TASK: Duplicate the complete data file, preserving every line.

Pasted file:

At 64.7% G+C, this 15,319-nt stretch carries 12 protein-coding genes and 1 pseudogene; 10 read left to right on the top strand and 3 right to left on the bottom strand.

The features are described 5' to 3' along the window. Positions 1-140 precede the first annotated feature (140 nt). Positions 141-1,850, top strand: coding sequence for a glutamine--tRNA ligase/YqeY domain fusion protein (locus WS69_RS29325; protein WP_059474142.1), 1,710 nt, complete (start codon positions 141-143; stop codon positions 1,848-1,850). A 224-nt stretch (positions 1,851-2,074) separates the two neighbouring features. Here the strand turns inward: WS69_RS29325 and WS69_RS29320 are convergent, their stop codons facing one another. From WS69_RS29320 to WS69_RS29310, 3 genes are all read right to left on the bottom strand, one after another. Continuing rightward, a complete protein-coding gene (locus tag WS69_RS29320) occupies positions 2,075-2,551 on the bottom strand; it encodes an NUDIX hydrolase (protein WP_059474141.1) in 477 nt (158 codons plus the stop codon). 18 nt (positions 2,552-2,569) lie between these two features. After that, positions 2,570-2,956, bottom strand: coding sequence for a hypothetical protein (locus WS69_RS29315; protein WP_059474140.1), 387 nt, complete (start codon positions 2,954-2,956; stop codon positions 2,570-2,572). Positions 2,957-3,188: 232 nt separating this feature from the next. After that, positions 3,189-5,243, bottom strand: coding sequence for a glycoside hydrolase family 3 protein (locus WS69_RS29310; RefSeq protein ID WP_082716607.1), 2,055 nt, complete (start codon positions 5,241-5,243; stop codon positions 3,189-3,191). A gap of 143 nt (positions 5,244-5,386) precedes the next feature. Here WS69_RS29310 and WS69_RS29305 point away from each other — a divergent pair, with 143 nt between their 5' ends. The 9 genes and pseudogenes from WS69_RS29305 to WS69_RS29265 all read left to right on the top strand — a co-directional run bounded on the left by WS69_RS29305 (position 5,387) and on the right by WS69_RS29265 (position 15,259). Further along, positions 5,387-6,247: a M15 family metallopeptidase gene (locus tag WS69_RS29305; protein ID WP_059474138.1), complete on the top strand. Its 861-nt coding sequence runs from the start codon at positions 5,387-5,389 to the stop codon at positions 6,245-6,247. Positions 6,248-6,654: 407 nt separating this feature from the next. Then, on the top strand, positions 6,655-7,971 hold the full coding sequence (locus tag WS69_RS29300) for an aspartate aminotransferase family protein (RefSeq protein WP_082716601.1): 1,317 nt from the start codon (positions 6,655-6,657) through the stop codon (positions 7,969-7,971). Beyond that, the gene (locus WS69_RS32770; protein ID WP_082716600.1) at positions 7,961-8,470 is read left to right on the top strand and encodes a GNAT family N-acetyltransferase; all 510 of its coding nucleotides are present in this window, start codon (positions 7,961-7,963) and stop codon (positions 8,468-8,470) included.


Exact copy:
At 64.7% G+C, this 15,319-nt stretch carries 12 protein-coding genes and 1 pseudogene; 10 read left to right on the top strand and 3 right to left on the bottom strand.

The features are described 5' to 3' along the window. Positions 1-140 precede the first annotated feature (140 nt). Positions 141-1,850, top strand: coding sequence for a glutamine--tRNA ligase/YqeY domain fusion protein (locus WS69_RS29325; protein WP_059474142.1), 1,710 nt, complete (start codon positions 141-143; stop codon positions 1,848-1,850). A 224-nt stretch (positions 1,851-2,074) separates the two neighbouring features. Here the strand turns inward: WS69_RS29325 and WS69_RS29320 are convergent, their stop codons facing one another. From WS69_RS29320 to WS69_RS29310, 3 genes are all read right to left on the bottom strand, one after another. Continuing rightward, a complete protein-coding gene (locus tag WS69_RS29320) occupies positions 2,075-2,551 on the bottom strand; it encodes an NUDIX hydrolase (protein WP_059474141.1) in 477 nt (158 codons plus the stop codon). 18 nt (positions 2,552-2,569) lie between these two features. After that, positions 2,570-2,956, bottom strand: coding sequence for a hypothetical protein (locus WS69_RS29315; protein WP_059474140.1), 387 nt, complete (start codon positions 2,954-2,956; stop codon positions 2,570-2,572). Positions 2,957-3,188: 232 nt separating this feature from the next. After that, positions 3,189-5,243, bottom strand: coding sequence for a glycoside hydrolase family 3 protein (locus WS69_RS29310; RefSeq protein ID WP_082716607.1), 2,055 nt, complete (start codon positions 5,241-5,243; stop codon positions 3,189-3,191). A gap of 143 nt (positions 5,244-5,386) precedes the next feature. Here WS69_RS29310 and WS69_RS29305 point away from each other — a divergent pair, with 143 nt between their 5' ends. The 9 genes and pseudogenes from WS69_RS29305 to WS69_RS29265 all read left to right on the top strand — a co-directional run bounded on the left by WS69_RS29305 (position 5,387) and on the right by WS69_RS29265 (position 15,259). Further along, positions 5,387-6,247: a M15 family metallopeptidase gene (locus tag WS69_RS29305; protein ID WP_059474138.1), complete on the top strand. Its 861-nt coding sequence runs from the start codon at positions 5,387-5,389 to the stop codon at positions 6,245-6,247. Positions 6,248-6,654: 407 nt separating this feature from the next. Then, on the top strand, positions 6,655-7,971 hold the full coding sequence (locus tag WS69_RS29300) for an aspartate aminotransferase family protein (RefSeq protein WP_082716601.1): 1,317 nt from the start codon (positions 6,655-6,657) through the stop codon (positions 7,969-7,971). Beyond that, the gene (locus WS69_RS32770; protein ID WP_082716600.1) at positions 7,961-8,470 is read left to right on the top strand and encodes a GNAT family N-acetyltransferase; all 510 of its coding nucleotides are present in this window, start codon (positions 7,961-7,963) and stop codon (positions 8,468-8,470) included.